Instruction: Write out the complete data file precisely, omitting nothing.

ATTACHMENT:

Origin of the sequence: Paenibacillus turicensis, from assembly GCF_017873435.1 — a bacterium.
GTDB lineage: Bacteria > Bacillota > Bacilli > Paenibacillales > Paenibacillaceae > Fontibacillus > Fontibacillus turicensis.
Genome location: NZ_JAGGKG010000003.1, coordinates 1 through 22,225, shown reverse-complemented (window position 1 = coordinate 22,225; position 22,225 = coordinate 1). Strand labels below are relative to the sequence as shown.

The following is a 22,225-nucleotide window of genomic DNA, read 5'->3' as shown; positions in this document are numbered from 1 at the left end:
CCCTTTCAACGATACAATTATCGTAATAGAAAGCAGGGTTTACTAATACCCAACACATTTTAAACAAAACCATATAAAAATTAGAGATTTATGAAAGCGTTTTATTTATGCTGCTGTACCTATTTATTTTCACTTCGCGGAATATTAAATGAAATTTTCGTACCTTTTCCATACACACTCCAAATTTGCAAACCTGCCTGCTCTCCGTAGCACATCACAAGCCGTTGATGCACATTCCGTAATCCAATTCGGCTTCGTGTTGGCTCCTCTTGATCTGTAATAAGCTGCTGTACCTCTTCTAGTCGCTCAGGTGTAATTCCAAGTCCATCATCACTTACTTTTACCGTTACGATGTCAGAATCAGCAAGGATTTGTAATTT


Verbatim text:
Origin of the sequence: Paenibacillus turicensis, from assembly GCF_017873435.1 — a bacterium.
GTDB lineage: Bacteria > Bacillota > Bacilli > Paenibacillales > Paenibacillaceae > Fontibacillus > Fontibacillus turicensis.
Genome location: NZ_JAGGKG010000003.1, coordinates 1 through 22,225, shown reverse-complemented (window position 1 = coordinate 22,225; position 22,225 = coordinate 1). Strand labels below are relative to the sequence as shown.

The following is a 22,225-nucleotide window of genomic DNA, read 5'->3' as shown; positions in this document are numbered from 1 at the left end:
CCCTTTCAACGATACAATTATCGTAATAGAAAGCAGGGTTTACTAATACCCAACACATTTTAAACAAAACCATATAAAAATTAGAGATTTATGAAAGCGTTTTATTTATGCTGCTGTACCTATTTATTTTCACTTCGCGGAATATTAAATGAAATTTTCGTACCTTTTCCATACACACTCCAAATTTGCAAACCTGCCTGCTCTCCGTAGCACATCACAAGCCGTTGATGCACATTCCGTAATCCAATTCGGCTTCGTGTTGGCTCCTCTTGATCTGTAATAAGCTGCTGTACCTCTTCTAGTCGCTCAGGTGTAATTCCAAGTCCATCATCACTTACTTTTACCGTTACGATGTCAGAATCAGCAAGGATTTGTAATTT